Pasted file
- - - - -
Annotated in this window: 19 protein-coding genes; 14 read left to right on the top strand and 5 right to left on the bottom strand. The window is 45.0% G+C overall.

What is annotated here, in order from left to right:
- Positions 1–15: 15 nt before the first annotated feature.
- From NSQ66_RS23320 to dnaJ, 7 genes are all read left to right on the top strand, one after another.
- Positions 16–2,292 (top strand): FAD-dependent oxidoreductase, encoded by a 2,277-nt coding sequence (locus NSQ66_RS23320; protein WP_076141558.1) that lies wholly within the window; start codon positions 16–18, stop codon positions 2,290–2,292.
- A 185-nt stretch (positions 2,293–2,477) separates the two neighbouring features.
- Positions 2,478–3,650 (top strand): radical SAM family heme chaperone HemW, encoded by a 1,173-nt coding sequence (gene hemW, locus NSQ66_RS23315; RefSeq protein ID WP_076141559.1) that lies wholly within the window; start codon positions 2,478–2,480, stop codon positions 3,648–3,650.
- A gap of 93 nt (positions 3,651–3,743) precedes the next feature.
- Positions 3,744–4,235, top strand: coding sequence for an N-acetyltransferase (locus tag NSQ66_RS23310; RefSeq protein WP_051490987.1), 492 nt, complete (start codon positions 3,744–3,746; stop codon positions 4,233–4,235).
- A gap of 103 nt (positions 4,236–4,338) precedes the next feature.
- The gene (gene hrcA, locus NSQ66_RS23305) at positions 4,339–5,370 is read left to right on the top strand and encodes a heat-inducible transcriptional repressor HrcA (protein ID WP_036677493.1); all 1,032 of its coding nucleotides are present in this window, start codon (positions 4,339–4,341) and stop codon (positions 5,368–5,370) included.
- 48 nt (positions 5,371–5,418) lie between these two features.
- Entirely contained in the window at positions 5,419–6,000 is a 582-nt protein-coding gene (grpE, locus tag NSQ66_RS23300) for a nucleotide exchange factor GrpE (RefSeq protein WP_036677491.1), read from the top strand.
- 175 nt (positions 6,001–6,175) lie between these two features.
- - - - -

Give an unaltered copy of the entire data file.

Annotated in this window: 19 protein-coding genes; 14 read left to right on the top strand and 5 right to left on the bottom strand. The window is 45.0% G+C overall.

What is annotated here, in order from left to right:
- Positions 1–15: 15 nt before the first annotated feature.
- From NSQ66_RS23320 to dnaJ, 7 genes are all read left to right on the top strand, one after another.
- Positions 16–2,292 (top strand): FAD-dependent oxidoreductase, encoded by a 2,277-nt coding sequence (locus NSQ66_RS23320; protein WP_076141558.1) that lies wholly within the window; start codon positions 16–18, stop codon positions 2,290–2,292.
- A 185-nt stretch (positions 2,293–2,477) separates the two neighbouring features.
- Positions 2,478–3,650 (top strand): radical SAM family heme chaperone HemW, encoded by a 1,173-nt coding sequence (gene hemW, locus NSQ66_RS23315; RefSeq protein ID WP_076141559.1) that lies wholly within the window; start codon positions 2,478–2,480, stop codon positions 3,648–3,650.
- A gap of 93 nt (positions 3,651–3,743) precedes the next feature.
- Positions 3,744–4,235, top strand: coding sequence for an N-acetyltransferase (locus tag NSQ66_RS23310; RefSeq protein WP_051490987.1), 492 nt, complete (start codon positions 3,744–3,746; stop codon positions 4,233–4,235).
- A gap of 103 nt (positions 4,236–4,338) precedes the next feature.
- The gene (gene hrcA, locus NSQ66_RS23305) at positions 4,339–5,370 is read left to right on the top strand and encodes a heat-inducible transcriptional repressor HrcA (protein ID WP_036677493.1); all 1,032 of its coding nucleotides are present in this window, start codon (positions 4,339–4,341) and stop codon (positions 5,368–5,370) included.
- 48 nt (positions 5,371–5,418) lie between these two features.
- Entirely contained in the window at positions 5,419–6,000 is a 582-nt protein-coding gene (grpE, locus tag NSQ66_RS23300) for a nucleotide exchange factor GrpE (RefSeq protein WP_036677491.1), read from the top strand.
- 175 nt (positions 6,001–6,175) lie between these two features.